When MVP discussion happens in the NL today, Yadi’s name has come up for the past two-three years and it’s not because he’s improved as a hitter and hits over .300. Everyone attributes it to his keeping base stealers at bay and calling a great game for his pitchers.
Look at how much Baseball Reference thinks of him… #44. Joe DiMaggio… #45. Eddie Murray… #46. YOGI BERRA… #47. Pee Wee Reese… #48. Willie McCovey, about 20 spots higher than Bench. Smack in the middle of Mr. 56 and two 500 HR hitters.
Charley- Another fantastic write-up!! And I could not agree more about the MVP portion – for Berra to stand out that way, it says a lot about the respect he earned even while not the most productive offensive player for his team.
Thanks for the vote.
Berra 4, Bench 2
I have had this discussion many times. Glad to have you back me up it’s Yogi! You fail to mention Yogi caught (called) three no hitters Including a perfect game in the world series. Bench had one no hitter.
There’s one glaring stat.
How do you measure the impact of that? Things happen when you put the ball in play (guys move up a base, errors are made, guys in the field have to make plays which can weAr them out, etc).
When you strike out, nada! (Ok, maybe the pitcher throws a few more pitches).
In five of his seasons yogi hit more home runs than he struck out!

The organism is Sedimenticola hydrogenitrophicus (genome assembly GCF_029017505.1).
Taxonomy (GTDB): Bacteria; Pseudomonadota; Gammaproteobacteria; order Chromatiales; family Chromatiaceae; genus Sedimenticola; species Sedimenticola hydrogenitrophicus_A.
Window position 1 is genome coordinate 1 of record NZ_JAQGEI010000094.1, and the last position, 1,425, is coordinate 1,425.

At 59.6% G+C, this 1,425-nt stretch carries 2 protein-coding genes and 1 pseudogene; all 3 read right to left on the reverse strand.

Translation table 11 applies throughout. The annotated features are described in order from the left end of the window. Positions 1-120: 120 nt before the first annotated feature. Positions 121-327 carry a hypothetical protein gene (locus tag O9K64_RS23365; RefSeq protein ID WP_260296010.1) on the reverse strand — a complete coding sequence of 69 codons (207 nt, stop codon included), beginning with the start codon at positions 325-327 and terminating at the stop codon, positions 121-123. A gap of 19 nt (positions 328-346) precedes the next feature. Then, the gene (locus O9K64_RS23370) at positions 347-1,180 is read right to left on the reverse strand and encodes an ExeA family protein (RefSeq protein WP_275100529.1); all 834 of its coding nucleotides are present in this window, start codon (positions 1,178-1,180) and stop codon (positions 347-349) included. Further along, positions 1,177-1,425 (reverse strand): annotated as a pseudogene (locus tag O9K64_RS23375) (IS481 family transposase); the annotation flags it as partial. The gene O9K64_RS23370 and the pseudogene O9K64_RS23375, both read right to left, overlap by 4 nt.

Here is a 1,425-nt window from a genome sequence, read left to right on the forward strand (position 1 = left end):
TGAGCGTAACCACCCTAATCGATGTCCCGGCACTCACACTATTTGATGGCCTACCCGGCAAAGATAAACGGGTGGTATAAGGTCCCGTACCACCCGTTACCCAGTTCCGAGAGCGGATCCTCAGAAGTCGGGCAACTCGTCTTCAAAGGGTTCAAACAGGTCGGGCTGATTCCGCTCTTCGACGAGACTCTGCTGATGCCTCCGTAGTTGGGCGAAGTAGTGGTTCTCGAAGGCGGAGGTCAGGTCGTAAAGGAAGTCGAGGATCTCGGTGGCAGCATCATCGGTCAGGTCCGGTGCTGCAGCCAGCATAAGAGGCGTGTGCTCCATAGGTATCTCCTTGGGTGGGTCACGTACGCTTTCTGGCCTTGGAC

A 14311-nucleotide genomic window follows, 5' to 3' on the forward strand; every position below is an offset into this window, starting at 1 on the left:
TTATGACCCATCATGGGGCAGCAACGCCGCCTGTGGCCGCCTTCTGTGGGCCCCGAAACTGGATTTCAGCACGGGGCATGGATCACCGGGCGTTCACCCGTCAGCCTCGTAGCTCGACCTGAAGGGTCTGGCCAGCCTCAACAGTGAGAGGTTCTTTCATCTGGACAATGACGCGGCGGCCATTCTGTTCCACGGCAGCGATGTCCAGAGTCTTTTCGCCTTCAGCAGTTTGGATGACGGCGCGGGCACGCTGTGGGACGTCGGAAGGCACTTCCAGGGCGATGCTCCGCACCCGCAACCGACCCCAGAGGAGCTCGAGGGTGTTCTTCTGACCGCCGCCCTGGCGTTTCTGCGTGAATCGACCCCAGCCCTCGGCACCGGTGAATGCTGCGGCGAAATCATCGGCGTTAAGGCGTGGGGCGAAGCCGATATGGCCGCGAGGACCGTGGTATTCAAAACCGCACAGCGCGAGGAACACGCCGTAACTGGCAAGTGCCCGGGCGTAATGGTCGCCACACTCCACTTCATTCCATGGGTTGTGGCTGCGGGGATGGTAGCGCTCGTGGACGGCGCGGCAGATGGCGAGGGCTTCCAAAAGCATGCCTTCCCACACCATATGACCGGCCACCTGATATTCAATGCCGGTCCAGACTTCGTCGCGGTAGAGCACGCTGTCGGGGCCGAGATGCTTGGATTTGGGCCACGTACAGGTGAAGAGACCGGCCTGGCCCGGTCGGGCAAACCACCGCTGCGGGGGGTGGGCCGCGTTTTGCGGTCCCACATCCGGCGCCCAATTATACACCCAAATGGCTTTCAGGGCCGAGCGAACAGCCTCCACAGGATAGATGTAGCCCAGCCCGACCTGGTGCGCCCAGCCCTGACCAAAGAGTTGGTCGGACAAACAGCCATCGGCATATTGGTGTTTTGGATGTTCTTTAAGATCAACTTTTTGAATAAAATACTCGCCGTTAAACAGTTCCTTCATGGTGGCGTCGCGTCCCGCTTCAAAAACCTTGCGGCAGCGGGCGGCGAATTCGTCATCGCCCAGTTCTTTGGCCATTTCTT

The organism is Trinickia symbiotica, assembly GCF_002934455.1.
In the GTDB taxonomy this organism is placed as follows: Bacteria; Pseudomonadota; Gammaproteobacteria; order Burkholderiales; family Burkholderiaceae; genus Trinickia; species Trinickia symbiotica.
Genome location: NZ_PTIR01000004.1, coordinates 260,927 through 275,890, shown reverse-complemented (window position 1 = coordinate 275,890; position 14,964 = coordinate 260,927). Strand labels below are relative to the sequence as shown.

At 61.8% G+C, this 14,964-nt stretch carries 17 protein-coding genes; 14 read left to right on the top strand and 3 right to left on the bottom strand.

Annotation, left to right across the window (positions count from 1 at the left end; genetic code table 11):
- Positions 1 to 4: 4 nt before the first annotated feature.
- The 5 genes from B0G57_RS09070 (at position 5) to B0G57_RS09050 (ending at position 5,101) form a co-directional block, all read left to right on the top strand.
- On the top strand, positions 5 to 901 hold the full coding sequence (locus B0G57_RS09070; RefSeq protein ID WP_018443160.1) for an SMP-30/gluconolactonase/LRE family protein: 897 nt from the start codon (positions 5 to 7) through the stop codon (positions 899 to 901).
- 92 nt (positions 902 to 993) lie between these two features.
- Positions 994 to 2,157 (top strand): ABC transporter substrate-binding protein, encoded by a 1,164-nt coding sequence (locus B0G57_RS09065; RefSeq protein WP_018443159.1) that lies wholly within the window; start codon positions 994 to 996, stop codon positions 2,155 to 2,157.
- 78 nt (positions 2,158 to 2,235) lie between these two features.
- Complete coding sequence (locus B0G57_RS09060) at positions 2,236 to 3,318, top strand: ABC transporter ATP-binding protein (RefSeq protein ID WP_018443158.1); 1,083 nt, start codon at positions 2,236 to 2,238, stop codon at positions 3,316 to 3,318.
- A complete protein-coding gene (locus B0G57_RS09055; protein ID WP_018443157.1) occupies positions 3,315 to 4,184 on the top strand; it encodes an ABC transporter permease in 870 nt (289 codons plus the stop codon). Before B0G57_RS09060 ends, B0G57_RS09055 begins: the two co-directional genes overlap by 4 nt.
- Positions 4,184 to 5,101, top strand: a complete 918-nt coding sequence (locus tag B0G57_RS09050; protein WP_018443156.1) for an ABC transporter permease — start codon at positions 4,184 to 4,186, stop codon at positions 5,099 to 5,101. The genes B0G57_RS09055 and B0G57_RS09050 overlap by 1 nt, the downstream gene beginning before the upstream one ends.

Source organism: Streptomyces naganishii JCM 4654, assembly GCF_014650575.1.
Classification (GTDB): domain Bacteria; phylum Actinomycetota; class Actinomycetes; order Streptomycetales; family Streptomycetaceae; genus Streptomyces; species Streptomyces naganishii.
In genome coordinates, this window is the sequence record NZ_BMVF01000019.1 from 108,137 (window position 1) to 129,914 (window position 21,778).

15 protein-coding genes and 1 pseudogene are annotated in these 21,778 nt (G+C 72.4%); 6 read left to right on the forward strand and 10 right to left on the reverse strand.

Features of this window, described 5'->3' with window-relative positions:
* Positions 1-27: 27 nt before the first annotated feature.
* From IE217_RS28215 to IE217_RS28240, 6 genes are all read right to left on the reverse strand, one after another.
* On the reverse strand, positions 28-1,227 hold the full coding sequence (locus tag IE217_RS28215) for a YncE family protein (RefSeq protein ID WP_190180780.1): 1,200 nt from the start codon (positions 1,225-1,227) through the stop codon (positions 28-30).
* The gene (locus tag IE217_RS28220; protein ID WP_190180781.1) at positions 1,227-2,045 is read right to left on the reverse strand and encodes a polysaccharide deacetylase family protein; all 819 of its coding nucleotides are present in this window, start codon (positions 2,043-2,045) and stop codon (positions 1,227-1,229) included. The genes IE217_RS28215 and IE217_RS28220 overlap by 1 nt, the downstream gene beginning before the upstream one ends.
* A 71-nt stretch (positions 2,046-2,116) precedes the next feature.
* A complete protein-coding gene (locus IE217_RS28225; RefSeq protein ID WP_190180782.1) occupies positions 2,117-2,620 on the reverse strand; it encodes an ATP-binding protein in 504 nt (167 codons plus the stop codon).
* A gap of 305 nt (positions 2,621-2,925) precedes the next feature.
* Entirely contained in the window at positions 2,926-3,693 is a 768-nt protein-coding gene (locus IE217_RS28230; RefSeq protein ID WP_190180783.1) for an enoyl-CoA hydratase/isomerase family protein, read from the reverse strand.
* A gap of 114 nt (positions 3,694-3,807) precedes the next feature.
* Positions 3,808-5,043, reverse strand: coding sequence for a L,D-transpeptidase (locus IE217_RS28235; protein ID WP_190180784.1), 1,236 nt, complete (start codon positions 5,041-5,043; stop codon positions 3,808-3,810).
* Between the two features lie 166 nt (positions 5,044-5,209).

Yogi by a mile.
On his ability to hit bad pitches “if I can hit it, it ain’t a bad pitch
Yogi. He had a cartoon character named after him! Don’t forget Bill Dickey…He was pretty good too. Yogi’s 10 rings are most ever! And he made a nice jump into Don Larson’s arms!
BTW, I assume it’s a “typo” when you say post-season and WS wins heavily favors BENCH….you mean Yogi, right? Can you correct that?
um is it me or was EVERY category offensive? Where were steals verse thrown outs?
now how you blend defensive stat with your offensive stats is of course extremely subjective
I didn’t realize that the numbers were this close and that Berra’s numbers were that good. Good research. I still have to go with Bench. That arm…that arm. But dang if it ain’t close for me now after seeing this. Thanks.
Both were bloody good. I give my vote to Yogi. May he rest in peace.
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Yogi by a long shot. Three mvps, ten ws rings more rbis higher batting avg, more doubles more triples than bench. one third less strike outs. Bench had a better arm. Big deal. Yogi was in 14 post season years. Please dont give me any of that big red machine nonsense. They were only good 1975 and 76. And in 75 it went to seven games vs sox. The big red machine didnt dominate anything. The 1990s yankees were way more dominant and a dynasty . Big red was never a dynasty